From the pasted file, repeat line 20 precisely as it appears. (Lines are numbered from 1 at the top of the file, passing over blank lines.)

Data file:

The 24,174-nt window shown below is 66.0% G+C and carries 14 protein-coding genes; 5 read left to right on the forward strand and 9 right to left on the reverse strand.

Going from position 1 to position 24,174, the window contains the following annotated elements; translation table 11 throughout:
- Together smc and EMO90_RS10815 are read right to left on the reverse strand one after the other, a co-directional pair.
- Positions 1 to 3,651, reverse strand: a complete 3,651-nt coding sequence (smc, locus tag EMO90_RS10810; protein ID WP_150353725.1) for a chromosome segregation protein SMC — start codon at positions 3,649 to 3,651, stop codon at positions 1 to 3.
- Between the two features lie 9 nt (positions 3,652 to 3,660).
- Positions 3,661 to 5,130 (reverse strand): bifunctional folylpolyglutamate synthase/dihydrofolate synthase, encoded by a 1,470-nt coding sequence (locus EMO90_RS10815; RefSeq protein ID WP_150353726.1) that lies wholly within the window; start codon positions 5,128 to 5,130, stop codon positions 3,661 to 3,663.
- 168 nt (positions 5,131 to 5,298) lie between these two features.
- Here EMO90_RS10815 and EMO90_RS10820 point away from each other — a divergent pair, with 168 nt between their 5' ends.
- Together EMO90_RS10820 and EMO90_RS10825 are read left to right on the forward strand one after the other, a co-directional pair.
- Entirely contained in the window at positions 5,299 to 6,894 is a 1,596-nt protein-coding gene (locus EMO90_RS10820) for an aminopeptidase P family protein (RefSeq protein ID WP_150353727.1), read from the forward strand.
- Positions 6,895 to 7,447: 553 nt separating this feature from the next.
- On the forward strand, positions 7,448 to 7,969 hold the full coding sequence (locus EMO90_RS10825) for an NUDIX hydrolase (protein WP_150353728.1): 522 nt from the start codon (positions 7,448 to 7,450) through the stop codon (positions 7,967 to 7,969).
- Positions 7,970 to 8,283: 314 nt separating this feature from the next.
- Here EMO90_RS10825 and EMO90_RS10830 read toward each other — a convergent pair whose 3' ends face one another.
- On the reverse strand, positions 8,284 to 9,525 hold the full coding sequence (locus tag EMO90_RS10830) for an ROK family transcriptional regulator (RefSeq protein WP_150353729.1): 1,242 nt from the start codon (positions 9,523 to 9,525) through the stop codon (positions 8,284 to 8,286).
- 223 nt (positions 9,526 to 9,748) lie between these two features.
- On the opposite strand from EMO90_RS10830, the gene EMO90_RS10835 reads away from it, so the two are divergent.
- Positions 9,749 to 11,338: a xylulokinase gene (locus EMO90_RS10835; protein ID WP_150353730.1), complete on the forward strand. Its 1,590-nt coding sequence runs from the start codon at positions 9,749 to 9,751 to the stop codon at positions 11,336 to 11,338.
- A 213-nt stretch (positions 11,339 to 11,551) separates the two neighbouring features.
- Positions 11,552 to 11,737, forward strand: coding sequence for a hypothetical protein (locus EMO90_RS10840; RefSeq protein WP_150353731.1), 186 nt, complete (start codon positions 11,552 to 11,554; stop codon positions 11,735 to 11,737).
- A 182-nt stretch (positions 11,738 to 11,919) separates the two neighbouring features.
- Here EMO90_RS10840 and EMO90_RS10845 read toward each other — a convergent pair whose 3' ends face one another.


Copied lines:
- Positions 11,552 to 11,737, forward strand: coding sequence for a hypothetical protein (locus EMO90_RS10840; RefSeq protein WP_150353731.1), 186 nt, complete (start codon positions 11,552 to 11,554; stop codon positions 11,735 to 11,737).